That journalists repeat Stratfor’s analysis, intelligence and information in their articles, often without questioning, conveys a bias towards publishing news fit to print for a specific group in society — business owners and entrepreneurs, service providers that act in the interests of business owners and entrepreneurs and government officials who are consistently — and successfully — lobbied by such folk. The revolving door between government and business suggests that those lobbying often become the lobbied and vice versa. Indeed, as we have seen, the Times consistently gives Op-Ed space to Stratfor CEO George Friedman, sources Stratfor in articles and occasionally seems to overtly market Stratfor, such as the Times’ June 2002 piece which described Stratfor’s various intelligence company rates and services. (“Dangerous locations: Security risks often underrated,” June 22, 2002, NYT)
Beyond their strategy of “Low Cost Advertising” product placement, NYT eXaminer’s investigation found that Stratfor has spent tens of thousands of dollars exploiting the Times’ prestige to inflate their own reputation as “Credible Experts.” They have bought their way into the Times’ bestseller booklist on a number of occasions. Promoting Vice President of Intelligence Fred Burton’s 2008 memoir Ghost, Aaric Eisenstein, Stratfor’s VP for publishing, wrote “I’ve told Random House that we’ll order through B&N [Barnes & Nobel] to push Fred’s book onto the NYT Bestseller List…it costs us about $4K to buy our way onto the list.” (Doc-ID: 3635756) Similarly, Stratfor sold several thousand copies of George Friedman’s book The Next 100 years before having it in stock to get it on the list (Doc-ID: 1271821). And for George Friedman’s following book The Next Decade, Stratfor purchased 2,339 copies for $52,012.32. Their purchase put George Friedman’s book on the Times’ “bestseller” list early the following month. (Doc-ID: 267008,1422548 and 254534).
Part of Stratfor’s plan for this last book was to offer The Next Decade as a free gift to potential Strafor subscribers. But at least one person rejected the offer writing “Oh, man! We have had Thomas Friedman, the New York Times world-is-flat columnist, and Milton Friedman, the free-market academic economist, who till his last day, preached how wonderful free-market world is. And now, another Friedman — that’s you — have come with a new book…With all due respect, I think we have had enough Friedman[’]s and their papal talkies.” (Doc-ID: 473739)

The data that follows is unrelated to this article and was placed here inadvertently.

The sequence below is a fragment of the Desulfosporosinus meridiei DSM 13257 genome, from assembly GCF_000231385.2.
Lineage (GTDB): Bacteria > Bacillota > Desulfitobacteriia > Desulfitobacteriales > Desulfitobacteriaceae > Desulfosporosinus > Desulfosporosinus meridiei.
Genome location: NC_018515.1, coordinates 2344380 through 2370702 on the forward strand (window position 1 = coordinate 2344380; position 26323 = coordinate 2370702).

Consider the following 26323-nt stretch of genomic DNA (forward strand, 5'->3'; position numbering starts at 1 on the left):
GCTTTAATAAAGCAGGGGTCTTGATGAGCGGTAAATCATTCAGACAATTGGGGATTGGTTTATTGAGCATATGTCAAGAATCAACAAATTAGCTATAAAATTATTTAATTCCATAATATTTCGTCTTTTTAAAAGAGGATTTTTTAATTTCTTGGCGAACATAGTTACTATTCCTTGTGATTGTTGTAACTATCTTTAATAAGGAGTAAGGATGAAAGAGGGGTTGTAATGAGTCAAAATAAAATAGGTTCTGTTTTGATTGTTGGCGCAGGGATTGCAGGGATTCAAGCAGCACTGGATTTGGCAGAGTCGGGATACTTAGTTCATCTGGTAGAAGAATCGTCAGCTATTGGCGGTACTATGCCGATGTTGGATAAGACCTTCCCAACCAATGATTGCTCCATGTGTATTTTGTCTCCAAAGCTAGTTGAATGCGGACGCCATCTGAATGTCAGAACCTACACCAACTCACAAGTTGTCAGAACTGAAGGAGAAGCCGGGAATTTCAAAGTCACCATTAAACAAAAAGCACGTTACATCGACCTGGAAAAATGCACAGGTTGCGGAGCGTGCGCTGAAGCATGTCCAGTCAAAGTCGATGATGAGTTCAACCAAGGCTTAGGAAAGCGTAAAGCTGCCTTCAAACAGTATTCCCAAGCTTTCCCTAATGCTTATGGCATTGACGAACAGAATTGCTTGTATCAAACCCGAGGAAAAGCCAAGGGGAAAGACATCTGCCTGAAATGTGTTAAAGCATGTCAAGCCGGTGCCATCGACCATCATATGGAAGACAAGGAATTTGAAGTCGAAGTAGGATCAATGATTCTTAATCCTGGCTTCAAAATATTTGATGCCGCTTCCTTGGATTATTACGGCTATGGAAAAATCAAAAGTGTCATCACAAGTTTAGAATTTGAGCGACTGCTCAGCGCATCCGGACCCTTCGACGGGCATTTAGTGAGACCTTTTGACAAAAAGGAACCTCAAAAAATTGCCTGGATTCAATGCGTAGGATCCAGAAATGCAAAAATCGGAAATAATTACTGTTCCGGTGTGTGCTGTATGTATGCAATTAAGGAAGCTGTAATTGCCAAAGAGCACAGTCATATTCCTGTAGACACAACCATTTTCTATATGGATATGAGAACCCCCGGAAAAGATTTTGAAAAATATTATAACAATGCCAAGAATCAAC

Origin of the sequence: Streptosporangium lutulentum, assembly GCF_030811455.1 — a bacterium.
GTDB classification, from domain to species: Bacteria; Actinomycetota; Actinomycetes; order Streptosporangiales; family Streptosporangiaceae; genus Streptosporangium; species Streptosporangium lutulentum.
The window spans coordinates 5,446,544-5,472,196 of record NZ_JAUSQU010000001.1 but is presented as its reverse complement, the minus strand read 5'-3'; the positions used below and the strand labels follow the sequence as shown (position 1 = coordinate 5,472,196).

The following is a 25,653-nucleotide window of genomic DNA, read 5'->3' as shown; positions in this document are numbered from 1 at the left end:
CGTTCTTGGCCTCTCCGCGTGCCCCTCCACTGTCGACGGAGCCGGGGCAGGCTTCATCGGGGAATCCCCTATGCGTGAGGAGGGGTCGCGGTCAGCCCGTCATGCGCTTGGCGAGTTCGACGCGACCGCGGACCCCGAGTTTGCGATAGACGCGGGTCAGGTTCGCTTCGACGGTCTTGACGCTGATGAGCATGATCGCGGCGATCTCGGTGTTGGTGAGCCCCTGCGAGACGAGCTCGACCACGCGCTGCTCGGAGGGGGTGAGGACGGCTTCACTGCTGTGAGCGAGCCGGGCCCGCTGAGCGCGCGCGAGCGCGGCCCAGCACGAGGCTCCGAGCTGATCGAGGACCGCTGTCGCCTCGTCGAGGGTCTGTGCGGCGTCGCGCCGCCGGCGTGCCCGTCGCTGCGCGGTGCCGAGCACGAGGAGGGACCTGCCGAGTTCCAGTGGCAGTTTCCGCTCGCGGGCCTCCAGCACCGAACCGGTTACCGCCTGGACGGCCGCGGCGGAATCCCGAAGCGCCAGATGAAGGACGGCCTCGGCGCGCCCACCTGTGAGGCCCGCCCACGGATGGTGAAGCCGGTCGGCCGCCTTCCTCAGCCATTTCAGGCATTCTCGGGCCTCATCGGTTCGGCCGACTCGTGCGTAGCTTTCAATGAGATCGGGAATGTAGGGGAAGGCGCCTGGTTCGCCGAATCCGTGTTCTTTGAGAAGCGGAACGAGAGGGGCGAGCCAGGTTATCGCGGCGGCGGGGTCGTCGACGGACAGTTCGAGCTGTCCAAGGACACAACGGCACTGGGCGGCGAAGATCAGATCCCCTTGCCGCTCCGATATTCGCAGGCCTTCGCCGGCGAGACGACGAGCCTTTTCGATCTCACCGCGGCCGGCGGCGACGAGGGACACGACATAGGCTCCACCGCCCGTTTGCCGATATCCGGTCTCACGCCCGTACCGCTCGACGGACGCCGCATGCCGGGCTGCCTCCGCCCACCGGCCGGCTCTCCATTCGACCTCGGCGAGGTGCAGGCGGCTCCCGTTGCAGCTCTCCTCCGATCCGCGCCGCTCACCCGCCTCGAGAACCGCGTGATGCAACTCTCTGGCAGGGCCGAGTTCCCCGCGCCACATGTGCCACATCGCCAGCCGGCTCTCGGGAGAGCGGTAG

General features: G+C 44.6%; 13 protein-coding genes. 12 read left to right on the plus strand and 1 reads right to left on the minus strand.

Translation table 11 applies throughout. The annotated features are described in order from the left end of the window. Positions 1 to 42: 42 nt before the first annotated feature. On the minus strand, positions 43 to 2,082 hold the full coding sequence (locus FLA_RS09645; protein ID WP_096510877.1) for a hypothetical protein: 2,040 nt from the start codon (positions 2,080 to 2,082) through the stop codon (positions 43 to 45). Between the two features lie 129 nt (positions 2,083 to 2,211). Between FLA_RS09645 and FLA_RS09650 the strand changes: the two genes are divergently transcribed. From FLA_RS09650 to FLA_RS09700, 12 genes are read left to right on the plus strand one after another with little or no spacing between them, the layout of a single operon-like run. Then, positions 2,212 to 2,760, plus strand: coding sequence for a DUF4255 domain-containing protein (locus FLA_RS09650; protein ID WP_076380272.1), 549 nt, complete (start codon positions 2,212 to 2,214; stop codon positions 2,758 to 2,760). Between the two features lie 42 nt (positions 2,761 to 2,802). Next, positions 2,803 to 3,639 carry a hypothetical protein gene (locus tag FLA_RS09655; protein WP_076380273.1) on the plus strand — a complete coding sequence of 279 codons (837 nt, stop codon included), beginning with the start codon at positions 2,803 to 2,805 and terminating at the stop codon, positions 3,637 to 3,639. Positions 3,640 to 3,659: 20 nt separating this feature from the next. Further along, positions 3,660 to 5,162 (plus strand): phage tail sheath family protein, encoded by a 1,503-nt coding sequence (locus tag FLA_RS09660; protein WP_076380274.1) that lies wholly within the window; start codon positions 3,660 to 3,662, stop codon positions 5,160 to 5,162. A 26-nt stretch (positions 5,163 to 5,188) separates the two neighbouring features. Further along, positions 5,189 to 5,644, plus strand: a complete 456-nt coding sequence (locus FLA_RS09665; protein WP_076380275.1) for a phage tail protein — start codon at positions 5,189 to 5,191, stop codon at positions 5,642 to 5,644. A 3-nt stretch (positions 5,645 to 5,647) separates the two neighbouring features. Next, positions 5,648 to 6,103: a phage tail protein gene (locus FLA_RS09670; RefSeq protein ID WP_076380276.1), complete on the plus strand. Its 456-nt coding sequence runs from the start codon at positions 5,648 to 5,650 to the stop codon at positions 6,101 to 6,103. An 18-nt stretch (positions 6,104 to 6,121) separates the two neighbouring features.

Two-Faced Social Competitors
While opportunistically using the Times as a platform for self-promotion Stratfor simultaneously views the paper as a social competitor. On the one hand Stratfor analysts use the Times to measure the efficacy of their own work. On the other hand they revel in the possibility of garnering potentially damning information about the paper and often express animosity towards it. Stratfor’s China Director Jennifer Richmond explained that their media partnerships — which exclude the Times — are how they “hope to get an edge up on publications such as NYT.” (Doc-ID: 1748912) And outlining his understanding of the Times’dependency on Stratfor, Director of Multimedia Brian Genchur wrote, “The reason media come to us for information and analysis is because we are, by definition, not open source. If we named all of our sources the same way the NYT does, then they would likely go to the ‘primary source’ of the information (where we collected it) rather than us. The NYT wouldn’t analyze it as well, but that’s another point.” (Doc-ID: 1196088)
Stratfor recognizes that in order to effectively propagate advice in its clients’ interests the company must be perceived as providing credible expertise, which means that Stratfor analysts have to appear in the “paper of record.” The company also recognizes that its exploitation of information reaches an important and influential audience in the Times readership. The New York Times’ audience, however, is also the same readership that Stratfor would like to have paying subscription on its site, creating the simultaneously mutually dependent and competitive relationship.